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The Department of Health and Human Services (“HHS”) released its final rule on benefit and payment parameters under the Affordable Care Act (“ACA”) for the 2020 plan year. In general, HHS largely finalized the rule as proposed, though there are a few changes it opted not to implement. Like the proposal, the final rule does not directly address many of The Council’s core interests related to the ACA. It does, however, touch some of the more tangential policy issues we have been following:

  • Expands opportunities for direct enrollment via third parties websites (i.e., “direct enrollment entities,” “web brokers,” “application assisters,” etc.) and streamlines the regulatory requirements applicable to such entities, though—unlike the proposed rule—it retains the provision of existing law that prohibits the use of web-broker websites by assisters like navigators;
  • Allows insurers—to the extent permitted by state law—to count any form of direct support offered by drug manufacturers (e.g., coupons) towards the deductible or annual maximum limit on out-of-pocket costs when a “medically appropriate generic equivalent” to a brand-name drug is available;
  • Does not finalize all of the proposed changes regarding prescription drug benefits (e.g., does not permit insurers to update their prescription drug formularies mid-year to optimize the use of new generic drugs as they become available, alter the treatment of certain brand-name drugs as essential health benefits (“EHB”), etc.);
  • Addresses upcoming deadlines for states seeking to implement EHB benchmark plans;
  • Reduces navigators’ post-enrollment assistance duties (e.g., makes it optional—rather than mandatory—for navigators to assist consumers with the process of filing eligibility appeals, components of the premium tax credit reconciliation process, etc.) and eliminates the requirement that exchanges train navigators in these post-enrollment activities; and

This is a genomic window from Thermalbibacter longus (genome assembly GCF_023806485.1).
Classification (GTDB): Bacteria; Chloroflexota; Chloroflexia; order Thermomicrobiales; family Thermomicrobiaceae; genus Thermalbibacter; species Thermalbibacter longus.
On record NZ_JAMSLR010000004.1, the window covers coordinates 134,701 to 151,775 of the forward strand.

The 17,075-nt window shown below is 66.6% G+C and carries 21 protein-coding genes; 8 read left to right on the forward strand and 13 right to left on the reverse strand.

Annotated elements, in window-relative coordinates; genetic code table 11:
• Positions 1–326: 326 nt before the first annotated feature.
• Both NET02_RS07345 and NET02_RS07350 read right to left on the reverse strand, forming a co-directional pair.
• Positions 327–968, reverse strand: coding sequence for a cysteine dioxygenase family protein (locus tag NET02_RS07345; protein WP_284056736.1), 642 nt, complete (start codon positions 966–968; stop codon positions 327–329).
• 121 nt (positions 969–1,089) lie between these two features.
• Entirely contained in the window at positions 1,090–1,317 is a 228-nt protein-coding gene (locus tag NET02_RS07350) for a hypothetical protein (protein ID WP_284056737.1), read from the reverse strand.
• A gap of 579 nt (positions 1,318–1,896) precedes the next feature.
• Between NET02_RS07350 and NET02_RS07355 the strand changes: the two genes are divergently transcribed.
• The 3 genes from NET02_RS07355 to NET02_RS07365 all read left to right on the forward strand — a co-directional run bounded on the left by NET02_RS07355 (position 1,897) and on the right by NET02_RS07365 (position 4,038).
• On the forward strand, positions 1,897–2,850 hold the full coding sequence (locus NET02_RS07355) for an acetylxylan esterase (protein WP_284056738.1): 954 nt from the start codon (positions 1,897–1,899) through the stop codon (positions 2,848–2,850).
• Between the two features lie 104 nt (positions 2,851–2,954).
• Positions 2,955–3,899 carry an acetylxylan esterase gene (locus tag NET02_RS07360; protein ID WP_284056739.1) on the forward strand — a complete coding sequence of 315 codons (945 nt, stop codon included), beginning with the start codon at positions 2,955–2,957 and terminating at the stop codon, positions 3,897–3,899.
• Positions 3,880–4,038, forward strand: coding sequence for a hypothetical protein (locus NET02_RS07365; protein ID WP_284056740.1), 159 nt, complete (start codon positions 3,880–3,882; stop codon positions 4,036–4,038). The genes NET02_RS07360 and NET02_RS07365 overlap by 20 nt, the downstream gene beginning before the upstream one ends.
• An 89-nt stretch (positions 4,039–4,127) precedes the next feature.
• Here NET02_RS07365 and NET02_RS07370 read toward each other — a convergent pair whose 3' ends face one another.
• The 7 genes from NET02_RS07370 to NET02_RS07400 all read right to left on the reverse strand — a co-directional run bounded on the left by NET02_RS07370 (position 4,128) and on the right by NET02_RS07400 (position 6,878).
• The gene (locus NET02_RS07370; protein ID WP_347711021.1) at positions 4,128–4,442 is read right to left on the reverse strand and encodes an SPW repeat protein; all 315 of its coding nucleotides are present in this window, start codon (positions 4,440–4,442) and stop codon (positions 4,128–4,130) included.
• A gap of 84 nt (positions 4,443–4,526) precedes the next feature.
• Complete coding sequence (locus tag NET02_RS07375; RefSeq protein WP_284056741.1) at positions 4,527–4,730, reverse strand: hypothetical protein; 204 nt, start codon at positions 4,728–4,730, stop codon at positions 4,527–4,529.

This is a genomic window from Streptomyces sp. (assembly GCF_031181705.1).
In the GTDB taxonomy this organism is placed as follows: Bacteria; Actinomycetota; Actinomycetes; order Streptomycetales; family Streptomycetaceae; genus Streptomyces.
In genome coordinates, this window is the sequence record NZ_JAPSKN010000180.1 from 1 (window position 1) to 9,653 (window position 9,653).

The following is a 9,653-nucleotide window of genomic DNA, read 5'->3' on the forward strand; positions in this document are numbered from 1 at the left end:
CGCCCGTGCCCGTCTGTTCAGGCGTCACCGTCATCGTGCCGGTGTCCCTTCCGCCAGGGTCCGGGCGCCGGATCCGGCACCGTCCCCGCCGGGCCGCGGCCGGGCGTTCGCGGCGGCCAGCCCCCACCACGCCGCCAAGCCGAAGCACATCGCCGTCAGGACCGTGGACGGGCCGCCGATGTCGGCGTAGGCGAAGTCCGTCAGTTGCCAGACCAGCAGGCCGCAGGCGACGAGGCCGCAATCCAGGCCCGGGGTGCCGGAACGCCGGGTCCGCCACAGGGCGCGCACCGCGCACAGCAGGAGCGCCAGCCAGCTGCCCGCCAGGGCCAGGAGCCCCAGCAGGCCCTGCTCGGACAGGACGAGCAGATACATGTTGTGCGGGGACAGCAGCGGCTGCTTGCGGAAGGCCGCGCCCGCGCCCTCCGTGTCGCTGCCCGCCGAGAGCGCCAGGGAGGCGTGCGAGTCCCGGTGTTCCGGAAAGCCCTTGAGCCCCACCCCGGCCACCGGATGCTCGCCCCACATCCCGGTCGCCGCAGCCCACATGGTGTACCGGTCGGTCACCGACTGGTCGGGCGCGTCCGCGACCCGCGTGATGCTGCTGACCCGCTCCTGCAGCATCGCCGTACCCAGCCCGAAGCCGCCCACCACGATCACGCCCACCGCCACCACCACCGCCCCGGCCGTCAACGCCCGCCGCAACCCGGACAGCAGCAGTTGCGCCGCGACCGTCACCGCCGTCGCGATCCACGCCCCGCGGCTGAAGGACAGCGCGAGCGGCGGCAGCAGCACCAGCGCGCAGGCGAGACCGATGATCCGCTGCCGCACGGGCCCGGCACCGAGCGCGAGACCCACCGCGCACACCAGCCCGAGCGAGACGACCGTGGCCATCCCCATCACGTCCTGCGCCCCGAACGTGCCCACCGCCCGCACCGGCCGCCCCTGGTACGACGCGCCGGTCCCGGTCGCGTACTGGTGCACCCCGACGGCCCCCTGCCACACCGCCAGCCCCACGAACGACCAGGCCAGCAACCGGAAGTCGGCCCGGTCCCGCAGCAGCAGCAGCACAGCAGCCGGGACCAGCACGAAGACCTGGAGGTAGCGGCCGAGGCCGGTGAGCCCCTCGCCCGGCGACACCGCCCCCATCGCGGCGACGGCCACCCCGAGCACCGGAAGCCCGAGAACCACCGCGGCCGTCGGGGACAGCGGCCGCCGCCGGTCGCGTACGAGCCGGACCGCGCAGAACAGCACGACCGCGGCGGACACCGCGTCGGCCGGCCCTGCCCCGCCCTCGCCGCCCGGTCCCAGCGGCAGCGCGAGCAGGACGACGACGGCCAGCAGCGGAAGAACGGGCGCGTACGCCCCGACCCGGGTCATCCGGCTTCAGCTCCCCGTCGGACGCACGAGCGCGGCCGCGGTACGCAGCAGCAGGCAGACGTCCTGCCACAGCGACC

• Allows federally-facilitated Small Business Health Options Programs to operate a toll-free telephone hotline instead of a call center.

The final rule also covers several other ACA, and exchange related topics, which may be of more general interest to Council members, including:

  • Does not prohibit “silver loading,” but reiterates that the Administration supports a legislative solution that would appropriate cost-sharing reduction payments;
  • Recalibrates the risk adjustment models for the 2020 plan year; and
  • Revises the premium adjustment percentage to 1.29%, adjusting the maximum annual out-of-pocket limit on cost sharing for self-only coverage to $8,150 (and $16,300 for other than self-only coverage), and sets the required contribution percentage at 8.24% for the 2020 plan year.

Though HHS proposed no formal policy changes, it solicited feedback on a variety of ways to increase data transparency throughout the health care ecosystem: efforts to evaluate regulatory pathways that would provide consumers with greater transparency as to their own health care data; qualified health plan offerings on the federally-facilitated exchanges; and the cost of health care services. HHS notes in the final rule that, while it is not making changes to implement specific transparency requirements, it will consider comments received on these issues in future proposals. Here is a link to a Steptoe memo regarding the proposed rules to improve individuals’ access to their health data and how to facilitate its interoperability.

The final rule can be found here.